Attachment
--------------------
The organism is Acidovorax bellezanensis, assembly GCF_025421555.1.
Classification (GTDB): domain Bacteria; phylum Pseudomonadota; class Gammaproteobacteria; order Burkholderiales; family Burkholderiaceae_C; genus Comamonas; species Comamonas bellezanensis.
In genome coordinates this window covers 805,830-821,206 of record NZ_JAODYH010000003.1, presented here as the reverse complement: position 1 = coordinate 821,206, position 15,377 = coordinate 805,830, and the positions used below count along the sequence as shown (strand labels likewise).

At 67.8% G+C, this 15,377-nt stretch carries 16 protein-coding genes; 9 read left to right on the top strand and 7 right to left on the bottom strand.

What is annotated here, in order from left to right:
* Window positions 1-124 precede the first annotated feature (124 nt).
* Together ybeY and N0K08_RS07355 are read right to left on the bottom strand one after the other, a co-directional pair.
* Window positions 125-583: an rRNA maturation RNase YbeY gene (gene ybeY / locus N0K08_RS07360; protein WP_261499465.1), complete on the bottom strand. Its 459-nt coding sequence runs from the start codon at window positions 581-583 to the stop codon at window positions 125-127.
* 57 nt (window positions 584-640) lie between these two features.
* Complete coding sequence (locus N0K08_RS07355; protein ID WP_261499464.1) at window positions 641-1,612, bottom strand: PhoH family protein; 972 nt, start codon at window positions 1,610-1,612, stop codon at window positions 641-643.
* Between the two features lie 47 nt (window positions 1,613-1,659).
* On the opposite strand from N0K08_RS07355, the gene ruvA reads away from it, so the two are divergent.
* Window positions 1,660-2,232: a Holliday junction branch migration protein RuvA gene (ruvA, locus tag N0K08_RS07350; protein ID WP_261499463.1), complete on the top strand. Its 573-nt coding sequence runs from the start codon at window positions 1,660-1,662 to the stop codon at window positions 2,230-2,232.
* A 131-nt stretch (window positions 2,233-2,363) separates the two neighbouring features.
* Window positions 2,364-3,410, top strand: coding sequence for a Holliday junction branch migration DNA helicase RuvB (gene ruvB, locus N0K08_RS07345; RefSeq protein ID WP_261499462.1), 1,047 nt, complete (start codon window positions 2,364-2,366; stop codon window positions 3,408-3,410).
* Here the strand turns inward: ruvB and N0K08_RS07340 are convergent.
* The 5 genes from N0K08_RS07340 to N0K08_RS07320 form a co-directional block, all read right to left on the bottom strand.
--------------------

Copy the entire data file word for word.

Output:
The organism is Acidovorax bellezanensis, assembly GCF_025421555.1.
Classification (GTDB): domain Bacteria; phylum Pseudomonadota; class Gammaproteobacteria; order Burkholderiales; family Burkholderiaceae_C; genus Comamonas; species Comamonas bellezanensis.
In genome coordinates this window covers 805,830-821,206 of record NZ_JAODYH010000003.1, presented here as the reverse complement: position 1 = coordinate 821,206, position 15,377 = coordinate 805,830, and the positions used below count along the sequence as shown (strand labels likewise).

At 67.8% G+C, this 15,377-nt stretch carries 16 protein-coding genes; 9 read left to right on the top strand and 7 right to left on the bottom strand.

What is annotated here, in order from left to right:
* Window positions 1-124 precede the first annotated feature (124 nt).
* Together ybeY and N0K08_RS07355 are read right to left on the bottom strand one after the other, a co-directional pair.
* Window positions 125-583: an rRNA maturation RNase YbeY gene (gene ybeY / locus N0K08_RS07360; protein WP_261499465.1), complete on the bottom strand. Its 459-nt coding sequence runs from the start codon at window positions 581-583 to the stop codon at window positions 125-127.
* 57 nt (window positions 584-640) lie between these two features.
* Complete coding sequence (locus N0K08_RS07355; protein ID WP_261499464.1) at window positions 641-1,612, bottom strand: PhoH family protein; 972 nt, start codon at window positions 1,610-1,612, stop codon at window positions 641-643.
* Between the two features lie 47 nt (window positions 1,613-1,659).
* On the opposite strand from N0K08_RS07355, the gene ruvA reads away from it, so the two are divergent.
* Window positions 1,660-2,232: a Holliday junction branch migration protein RuvA gene (ruvA, locus tag N0K08_RS07350; protein ID WP_261499463.1), complete on the top strand. Its 573-nt coding sequence runs from the start codon at window positions 1,660-1,662 to the stop codon at window positions 2,230-2,232.
* A 131-nt stretch (window positions 2,233-2,363) separates the two neighbouring features.
* Window positions 2,364-3,410, top strand: coding sequence for a Holliday junction branch migration DNA helicase RuvB (gene ruvB, locus N0K08_RS07345; RefSeq protein ID WP_261499462.1), 1,047 nt, complete (start codon window positions 2,364-2,366; stop codon window positions 3,408-3,410).
* Here the strand turns inward: ruvB and N0K08_RS07340 are convergent.
* The 5 genes from N0K08_RS07340 to N0K08_RS07320 form a co-directional block, all read right to left on the bottom strand.